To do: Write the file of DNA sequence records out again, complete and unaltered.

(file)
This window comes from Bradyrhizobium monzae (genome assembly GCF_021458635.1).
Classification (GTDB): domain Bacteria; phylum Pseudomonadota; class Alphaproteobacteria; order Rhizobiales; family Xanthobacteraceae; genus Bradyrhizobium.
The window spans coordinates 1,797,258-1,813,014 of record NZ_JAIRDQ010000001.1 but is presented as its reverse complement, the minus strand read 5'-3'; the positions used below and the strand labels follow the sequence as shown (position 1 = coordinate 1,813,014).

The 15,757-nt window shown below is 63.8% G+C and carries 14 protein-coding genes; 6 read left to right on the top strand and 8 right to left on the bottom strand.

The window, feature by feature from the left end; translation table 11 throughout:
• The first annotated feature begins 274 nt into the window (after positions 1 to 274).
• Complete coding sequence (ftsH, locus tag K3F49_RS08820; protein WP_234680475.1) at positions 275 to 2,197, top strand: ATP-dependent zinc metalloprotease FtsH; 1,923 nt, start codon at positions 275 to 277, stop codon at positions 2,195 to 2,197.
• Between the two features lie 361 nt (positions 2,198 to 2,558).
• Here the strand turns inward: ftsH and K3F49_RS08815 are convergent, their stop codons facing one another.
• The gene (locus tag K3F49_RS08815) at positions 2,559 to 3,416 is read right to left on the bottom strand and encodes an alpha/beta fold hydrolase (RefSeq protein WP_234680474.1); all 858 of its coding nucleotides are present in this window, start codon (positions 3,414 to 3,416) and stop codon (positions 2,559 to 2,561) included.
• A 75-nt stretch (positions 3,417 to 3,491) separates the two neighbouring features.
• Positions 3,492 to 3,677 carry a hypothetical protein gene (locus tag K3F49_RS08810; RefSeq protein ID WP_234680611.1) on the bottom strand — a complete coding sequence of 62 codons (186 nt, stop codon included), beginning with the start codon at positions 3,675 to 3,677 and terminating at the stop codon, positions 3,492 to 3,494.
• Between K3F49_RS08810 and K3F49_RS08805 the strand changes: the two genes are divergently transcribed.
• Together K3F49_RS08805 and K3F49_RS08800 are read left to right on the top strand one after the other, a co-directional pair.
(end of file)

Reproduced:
This window comes from Bradyrhizobium monzae (genome assembly GCF_021458635.1).
Classification (GTDB): domain Bacteria; phylum Pseudomonadota; class Alphaproteobacteria; order Rhizobiales; family Xanthobacteraceae; genus Bradyrhizobium.
The window spans coordinates 1,797,258-1,813,014 of record NZ_JAIRDQ010000001.1 but is presented as its reverse complement, the minus strand read 5'-3'; the positions used below and the strand labels follow the sequence as shown (position 1 = coordinate 1,813,014).

The 15,757-nt window shown below is 63.8% G+C and carries 14 protein-coding genes; 6 read left to right on the top strand and 8 right to left on the bottom strand.

The window, feature by feature from the left end; translation table 11 throughout:
• The first annotated feature begins 274 nt into the window (after positions 1 to 274).
• Complete coding sequence (ftsH, locus tag K3F49_RS08820; protein WP_234680475.1) at positions 275 to 2,197, top strand: ATP-dependent zinc metalloprotease FtsH; 1,923 nt, start codon at positions 275 to 277, stop codon at positions 2,195 to 2,197.
• Between the two features lie 361 nt (positions 2,198 to 2,558).
• Here the strand turns inward: ftsH and K3F49_RS08815 are convergent, their stop codons facing one another.
• The gene (locus tag K3F49_RS08815) at positions 2,559 to 3,416 is read right to left on the bottom strand and encodes an alpha/beta fold hydrolase (RefSeq protein WP_234680474.1); all 858 of its coding nucleotides are present in this window, start codon (positions 3,414 to 3,416) and stop codon (positions 2,559 to 2,561) included.
• A 75-nt stretch (positions 3,417 to 3,491) separates the two neighbouring features.
• Positions 3,492 to 3,677 carry a hypothetical protein gene (locus tag K3F49_RS08810; RefSeq protein ID WP_234680611.1) on the bottom strand — a complete coding sequence of 62 codons (186 nt, stop codon included), beginning with the start codon at positions 3,675 to 3,677 and terminating at the stop codon, positions 3,492 to 3,494.
• Between K3F49_RS08810 and K3F49_RS08805 the strand changes: the two genes are divergently transcribed.
• Together K3F49_RS08805 and K3F49_RS08800 are read left to right on the top strand one after the other, a co-directional pair.